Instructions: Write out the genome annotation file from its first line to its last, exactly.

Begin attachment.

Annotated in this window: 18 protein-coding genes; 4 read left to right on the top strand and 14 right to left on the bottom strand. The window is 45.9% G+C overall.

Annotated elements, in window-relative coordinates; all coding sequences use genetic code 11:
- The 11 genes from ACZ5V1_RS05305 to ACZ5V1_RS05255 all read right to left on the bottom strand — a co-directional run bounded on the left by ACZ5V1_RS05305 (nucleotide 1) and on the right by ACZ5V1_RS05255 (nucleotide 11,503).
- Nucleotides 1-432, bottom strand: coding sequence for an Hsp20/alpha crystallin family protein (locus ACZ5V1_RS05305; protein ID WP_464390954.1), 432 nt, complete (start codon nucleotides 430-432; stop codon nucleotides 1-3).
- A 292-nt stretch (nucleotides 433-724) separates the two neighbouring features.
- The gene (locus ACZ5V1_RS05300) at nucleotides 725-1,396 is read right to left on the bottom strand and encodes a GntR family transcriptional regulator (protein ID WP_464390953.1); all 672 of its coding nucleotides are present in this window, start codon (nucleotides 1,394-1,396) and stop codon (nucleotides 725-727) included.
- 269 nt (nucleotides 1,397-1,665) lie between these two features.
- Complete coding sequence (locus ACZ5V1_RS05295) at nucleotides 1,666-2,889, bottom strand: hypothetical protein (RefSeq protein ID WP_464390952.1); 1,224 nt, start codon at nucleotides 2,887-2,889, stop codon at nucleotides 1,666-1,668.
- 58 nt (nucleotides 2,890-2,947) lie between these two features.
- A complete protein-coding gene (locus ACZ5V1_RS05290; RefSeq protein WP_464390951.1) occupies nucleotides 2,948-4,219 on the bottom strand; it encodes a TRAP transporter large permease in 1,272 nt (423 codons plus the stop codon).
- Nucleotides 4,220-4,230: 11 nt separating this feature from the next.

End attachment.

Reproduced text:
Annotated in this window: 18 protein-coding genes; 4 read left to right on the top strand and 14 right to left on the bottom strand. The window is 45.9% G+C overall.

Annotated elements, in window-relative coordinates; all coding sequences use genetic code 11:
- The 11 genes from ACZ5V1_RS05305 to ACZ5V1_RS05255 all read right to left on the bottom strand — a co-directional run bounded on the left by ACZ5V1_RS05305 (nucleotide 1) and on the right by ACZ5V1_RS05255 (nucleotide 11,503).
- Nucleotides 1-432, bottom strand: coding sequence for an Hsp20/alpha crystallin family protein (locus ACZ5V1_RS05305; protein ID WP_464390954.1), 432 nt, complete (start codon nucleotides 430-432; stop codon nucleotides 1-3).
- A 292-nt stretch (nucleotides 433-724) separates the two neighbouring features.
- The gene (locus ACZ5V1_RS05300) at nucleotides 725-1,396 is read right to left on the bottom strand and encodes a GntR family transcriptional regulator (protein ID WP_464390953.1); all 672 of its coding nucleotides are present in this window, start codon (nucleotides 1,394-1,396) and stop codon (nucleotides 725-727) included.
- 269 nt (nucleotides 1,397-1,665) lie between these two features.
- Complete coding sequence (locus ACZ5V1_RS05295) at nucleotides 1,666-2,889, bottom strand: hypothetical protein (RefSeq protein ID WP_464390952.1); 1,224 nt, start codon at nucleotides 2,887-2,889, stop codon at nucleotides 1,666-1,668.
- 58 nt (nucleotides 2,890-2,947) lie between these two features.
- A complete protein-coding gene (locus ACZ5V1_RS05290; RefSeq protein WP_464390951.1) occupies nucleotides 2,948-4,219 on the bottom strand; it encodes a TRAP transporter large permease in 1,272 nt (423 codons plus the stop codon).
- Nucleotides 4,220-4,230: 11 nt separating this feature from the next.